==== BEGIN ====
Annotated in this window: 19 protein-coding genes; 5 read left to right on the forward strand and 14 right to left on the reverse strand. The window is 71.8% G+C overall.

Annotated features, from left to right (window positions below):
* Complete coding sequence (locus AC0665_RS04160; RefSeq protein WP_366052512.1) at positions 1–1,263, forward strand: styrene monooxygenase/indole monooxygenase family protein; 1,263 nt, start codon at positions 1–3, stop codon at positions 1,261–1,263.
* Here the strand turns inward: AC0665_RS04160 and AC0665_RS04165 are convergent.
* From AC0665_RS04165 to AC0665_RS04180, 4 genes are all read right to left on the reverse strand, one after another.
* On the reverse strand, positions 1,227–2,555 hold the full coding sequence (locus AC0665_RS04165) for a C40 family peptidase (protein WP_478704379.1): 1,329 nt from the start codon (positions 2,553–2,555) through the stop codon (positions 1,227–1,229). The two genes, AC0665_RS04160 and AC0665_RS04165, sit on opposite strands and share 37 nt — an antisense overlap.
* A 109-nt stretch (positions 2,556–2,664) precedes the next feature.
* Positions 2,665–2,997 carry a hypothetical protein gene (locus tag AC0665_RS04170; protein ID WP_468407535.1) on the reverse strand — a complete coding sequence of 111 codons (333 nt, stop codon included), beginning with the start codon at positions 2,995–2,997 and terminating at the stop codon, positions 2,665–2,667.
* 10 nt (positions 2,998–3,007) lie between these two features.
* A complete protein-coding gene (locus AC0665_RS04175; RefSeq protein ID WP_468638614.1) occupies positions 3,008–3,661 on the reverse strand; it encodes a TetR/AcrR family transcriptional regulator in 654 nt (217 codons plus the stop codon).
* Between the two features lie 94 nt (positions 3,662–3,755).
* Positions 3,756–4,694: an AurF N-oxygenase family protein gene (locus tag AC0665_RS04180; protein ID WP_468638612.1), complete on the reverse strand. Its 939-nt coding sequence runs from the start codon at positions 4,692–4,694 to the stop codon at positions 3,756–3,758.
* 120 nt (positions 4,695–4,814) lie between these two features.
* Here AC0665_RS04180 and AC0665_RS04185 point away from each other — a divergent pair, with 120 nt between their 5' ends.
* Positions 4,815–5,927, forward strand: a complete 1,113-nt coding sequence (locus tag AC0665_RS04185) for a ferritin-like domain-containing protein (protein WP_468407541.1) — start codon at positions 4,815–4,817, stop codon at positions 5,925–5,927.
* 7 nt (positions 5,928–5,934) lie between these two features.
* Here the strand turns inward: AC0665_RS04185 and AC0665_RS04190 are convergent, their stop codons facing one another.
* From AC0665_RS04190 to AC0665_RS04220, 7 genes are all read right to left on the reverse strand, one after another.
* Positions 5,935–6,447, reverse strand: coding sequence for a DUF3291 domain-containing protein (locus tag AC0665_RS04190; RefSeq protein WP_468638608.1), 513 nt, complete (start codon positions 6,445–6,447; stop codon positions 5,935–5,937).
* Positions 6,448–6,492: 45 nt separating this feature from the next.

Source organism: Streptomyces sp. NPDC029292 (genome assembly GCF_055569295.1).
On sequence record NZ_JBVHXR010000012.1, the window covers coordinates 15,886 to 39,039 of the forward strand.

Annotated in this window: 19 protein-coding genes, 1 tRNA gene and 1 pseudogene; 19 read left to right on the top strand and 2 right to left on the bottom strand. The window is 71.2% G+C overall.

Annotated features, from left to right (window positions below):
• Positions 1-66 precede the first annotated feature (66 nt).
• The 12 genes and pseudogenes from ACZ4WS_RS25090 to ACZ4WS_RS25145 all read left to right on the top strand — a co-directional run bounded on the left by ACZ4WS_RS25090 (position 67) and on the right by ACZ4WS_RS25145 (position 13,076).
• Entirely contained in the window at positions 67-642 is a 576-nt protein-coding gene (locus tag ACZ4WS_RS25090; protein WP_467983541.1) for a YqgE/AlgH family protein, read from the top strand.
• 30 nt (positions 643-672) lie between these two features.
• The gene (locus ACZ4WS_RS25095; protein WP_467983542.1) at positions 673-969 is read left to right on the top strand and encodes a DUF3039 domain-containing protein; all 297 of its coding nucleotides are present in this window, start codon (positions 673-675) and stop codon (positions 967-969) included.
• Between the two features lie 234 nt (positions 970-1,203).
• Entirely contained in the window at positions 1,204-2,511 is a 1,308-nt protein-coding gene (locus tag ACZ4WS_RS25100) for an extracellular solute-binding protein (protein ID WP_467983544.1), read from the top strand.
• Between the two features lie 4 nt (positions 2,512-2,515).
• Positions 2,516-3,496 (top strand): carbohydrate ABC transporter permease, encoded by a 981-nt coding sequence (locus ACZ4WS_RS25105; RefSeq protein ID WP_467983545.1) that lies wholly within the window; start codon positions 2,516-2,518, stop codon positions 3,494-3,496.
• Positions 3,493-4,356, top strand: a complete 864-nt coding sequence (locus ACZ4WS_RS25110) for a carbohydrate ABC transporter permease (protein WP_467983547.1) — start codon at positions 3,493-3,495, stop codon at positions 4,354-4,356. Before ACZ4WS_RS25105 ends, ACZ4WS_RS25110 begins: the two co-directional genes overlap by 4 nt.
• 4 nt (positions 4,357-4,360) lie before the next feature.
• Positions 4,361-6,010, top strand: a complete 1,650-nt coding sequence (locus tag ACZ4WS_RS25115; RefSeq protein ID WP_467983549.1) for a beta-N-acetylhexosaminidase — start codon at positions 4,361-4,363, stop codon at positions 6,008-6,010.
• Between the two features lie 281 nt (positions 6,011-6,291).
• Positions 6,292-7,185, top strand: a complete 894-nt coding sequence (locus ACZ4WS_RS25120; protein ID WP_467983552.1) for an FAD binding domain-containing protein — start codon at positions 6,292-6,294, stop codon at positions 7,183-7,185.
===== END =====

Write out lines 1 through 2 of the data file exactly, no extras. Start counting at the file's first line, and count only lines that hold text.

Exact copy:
Annotated in this window: 19 protein-coding genes; 5 read left to right on the forward strand and 14 right to left on the reverse strand. The window is 71.8% G+C overall.

Annotated features, from left to right (window positions below):